From the time of passing CAPTA, the child welfare program’s representation of Black children started increasing. With this increase, the process of screening, investigating, and assessing Black families who had a report of child abuse and/or neglect became more likely to be assigned for investigation. In the state of Texas, a study found that even when a Black family has a lower risk score than Whites, Blacks were more likely to have their case acted upon, either by some type of service provision or possibly having the child taken away from the parents. This sample shows that the individuals who work the cases have dissimilar risk approaches based on a family’s racial makeup. [ix] With the federal statute of CAPTA being enacted, there was a trickle-down effect to ensure that this legislation is making a broad change in abuse cases. Yet, statistics and studies show that the broad change with the passage of CAPTA targets Black families. Black families are seen through the media and others implicit/explicit bias as the families that are more than likely abusing their children at higher rates than other racial families. This has put a detrimental burden on Black families to not only do their best to not be reported to not experience such scorn treatment from a broken CPS system, but also it creates an oppressive feeling that no matter how hard a Black mother and/or father might try to avoid being reported abuse and neglect there is a still a strong possibility a small slip up can result in a broken family.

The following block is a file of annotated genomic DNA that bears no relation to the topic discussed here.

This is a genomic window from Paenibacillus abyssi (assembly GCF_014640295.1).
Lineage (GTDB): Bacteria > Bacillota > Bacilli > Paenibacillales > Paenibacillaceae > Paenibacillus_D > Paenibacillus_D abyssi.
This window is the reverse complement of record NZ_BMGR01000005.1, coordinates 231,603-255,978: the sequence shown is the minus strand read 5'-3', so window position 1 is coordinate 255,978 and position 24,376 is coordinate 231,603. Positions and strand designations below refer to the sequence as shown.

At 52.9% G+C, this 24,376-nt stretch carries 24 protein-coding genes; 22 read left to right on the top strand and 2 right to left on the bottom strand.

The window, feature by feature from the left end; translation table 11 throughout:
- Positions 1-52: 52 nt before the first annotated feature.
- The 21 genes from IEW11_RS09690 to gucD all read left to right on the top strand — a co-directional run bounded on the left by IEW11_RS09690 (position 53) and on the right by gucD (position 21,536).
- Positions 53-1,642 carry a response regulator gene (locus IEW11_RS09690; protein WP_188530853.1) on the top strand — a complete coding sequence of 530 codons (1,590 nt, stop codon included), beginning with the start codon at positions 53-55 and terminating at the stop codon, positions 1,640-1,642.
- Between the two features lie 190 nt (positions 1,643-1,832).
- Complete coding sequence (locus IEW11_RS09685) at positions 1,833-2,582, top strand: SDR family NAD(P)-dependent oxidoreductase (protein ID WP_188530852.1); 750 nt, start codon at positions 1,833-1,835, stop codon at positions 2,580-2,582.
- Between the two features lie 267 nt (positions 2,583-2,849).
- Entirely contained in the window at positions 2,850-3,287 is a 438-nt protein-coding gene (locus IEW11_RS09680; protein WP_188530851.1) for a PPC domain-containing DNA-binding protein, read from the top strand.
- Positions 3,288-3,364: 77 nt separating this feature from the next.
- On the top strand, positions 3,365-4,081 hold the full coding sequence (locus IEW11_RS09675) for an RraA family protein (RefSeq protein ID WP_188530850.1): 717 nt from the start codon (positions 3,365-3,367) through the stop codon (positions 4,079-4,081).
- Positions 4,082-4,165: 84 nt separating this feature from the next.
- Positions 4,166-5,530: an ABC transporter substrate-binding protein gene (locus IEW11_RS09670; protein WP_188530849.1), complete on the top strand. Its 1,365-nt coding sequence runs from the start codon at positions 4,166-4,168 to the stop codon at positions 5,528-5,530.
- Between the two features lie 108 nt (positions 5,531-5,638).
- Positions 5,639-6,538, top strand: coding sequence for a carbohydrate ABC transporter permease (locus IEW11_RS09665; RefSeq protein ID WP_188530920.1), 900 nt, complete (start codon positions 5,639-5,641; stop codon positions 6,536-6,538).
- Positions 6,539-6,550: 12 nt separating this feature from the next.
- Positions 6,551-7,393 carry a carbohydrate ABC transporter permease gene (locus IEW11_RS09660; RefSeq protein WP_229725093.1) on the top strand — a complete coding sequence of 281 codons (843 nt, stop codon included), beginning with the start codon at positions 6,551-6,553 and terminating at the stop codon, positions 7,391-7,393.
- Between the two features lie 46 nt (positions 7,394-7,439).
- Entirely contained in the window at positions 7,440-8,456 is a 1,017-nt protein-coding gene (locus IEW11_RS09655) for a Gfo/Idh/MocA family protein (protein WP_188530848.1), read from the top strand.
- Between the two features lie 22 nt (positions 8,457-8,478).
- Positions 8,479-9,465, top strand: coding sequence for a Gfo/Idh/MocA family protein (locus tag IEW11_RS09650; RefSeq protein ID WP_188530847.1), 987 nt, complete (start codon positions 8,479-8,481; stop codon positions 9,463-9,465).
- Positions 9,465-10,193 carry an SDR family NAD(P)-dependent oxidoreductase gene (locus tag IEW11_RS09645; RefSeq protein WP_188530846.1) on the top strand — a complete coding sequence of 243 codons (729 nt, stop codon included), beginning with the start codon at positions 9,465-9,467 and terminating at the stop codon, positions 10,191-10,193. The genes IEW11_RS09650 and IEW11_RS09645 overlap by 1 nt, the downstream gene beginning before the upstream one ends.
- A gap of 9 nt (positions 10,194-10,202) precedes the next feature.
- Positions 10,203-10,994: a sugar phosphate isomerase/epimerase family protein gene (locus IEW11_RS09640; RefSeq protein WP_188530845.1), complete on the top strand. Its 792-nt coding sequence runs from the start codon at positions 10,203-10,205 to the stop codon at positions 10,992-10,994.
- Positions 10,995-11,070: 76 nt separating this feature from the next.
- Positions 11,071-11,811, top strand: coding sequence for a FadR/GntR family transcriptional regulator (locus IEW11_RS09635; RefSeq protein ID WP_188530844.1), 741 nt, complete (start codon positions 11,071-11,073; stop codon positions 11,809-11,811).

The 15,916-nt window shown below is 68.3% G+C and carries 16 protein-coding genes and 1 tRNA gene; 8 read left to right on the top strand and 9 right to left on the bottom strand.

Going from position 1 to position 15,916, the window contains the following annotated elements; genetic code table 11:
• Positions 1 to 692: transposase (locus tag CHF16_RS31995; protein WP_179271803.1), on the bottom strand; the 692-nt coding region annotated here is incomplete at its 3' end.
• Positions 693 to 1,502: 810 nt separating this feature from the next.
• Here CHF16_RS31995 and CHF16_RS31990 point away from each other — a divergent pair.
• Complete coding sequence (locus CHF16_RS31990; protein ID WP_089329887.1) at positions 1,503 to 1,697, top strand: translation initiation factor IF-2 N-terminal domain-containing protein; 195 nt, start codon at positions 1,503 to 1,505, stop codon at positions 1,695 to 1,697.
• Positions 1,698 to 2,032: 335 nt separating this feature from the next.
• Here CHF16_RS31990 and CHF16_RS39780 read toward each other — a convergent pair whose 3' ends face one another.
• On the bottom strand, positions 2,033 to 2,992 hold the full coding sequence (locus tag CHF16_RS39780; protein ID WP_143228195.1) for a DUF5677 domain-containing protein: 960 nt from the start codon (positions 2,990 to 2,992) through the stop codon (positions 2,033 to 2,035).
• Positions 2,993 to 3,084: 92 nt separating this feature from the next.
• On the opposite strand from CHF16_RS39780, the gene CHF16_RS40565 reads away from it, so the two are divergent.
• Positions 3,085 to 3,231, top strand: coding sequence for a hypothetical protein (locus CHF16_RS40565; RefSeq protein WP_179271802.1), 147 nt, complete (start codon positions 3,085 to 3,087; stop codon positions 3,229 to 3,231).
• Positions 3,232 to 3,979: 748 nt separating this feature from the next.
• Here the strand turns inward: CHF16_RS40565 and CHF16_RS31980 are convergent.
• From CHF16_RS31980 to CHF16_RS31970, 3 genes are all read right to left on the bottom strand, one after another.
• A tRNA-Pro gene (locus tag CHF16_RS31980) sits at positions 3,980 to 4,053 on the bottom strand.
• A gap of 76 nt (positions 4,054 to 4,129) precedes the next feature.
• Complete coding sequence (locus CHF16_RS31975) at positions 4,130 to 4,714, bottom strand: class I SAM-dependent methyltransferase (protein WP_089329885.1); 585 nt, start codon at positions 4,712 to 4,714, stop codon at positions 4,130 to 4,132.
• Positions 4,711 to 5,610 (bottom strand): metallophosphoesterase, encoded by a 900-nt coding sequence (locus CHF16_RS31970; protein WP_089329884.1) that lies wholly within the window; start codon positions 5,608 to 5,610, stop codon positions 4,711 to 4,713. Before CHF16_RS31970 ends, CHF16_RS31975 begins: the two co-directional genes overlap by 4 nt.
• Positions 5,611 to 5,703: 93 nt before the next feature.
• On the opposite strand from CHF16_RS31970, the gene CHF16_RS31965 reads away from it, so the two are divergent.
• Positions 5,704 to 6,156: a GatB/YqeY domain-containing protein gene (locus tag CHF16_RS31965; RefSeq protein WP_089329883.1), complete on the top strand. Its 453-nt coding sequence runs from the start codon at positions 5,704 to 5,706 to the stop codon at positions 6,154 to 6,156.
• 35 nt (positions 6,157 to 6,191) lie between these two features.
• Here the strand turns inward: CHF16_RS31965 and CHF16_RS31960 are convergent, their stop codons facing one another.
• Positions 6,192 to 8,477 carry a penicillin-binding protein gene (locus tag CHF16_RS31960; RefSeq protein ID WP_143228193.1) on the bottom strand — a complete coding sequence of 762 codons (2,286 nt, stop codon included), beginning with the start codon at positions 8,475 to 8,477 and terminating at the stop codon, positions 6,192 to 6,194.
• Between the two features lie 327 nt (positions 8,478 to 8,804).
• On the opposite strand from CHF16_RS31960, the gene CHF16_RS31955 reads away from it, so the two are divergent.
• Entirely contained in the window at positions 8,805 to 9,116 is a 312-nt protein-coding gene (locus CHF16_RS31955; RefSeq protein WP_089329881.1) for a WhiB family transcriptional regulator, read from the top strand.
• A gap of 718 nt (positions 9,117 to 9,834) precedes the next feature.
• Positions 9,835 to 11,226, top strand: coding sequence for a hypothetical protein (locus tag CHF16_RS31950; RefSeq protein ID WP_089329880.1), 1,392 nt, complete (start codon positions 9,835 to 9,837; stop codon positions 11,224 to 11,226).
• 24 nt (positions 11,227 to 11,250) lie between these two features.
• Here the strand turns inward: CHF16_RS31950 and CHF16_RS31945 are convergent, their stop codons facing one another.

[i] Wilder v. Sugarman, 385 F. Supp. 1013 (U.S. D. N.Y. 1974).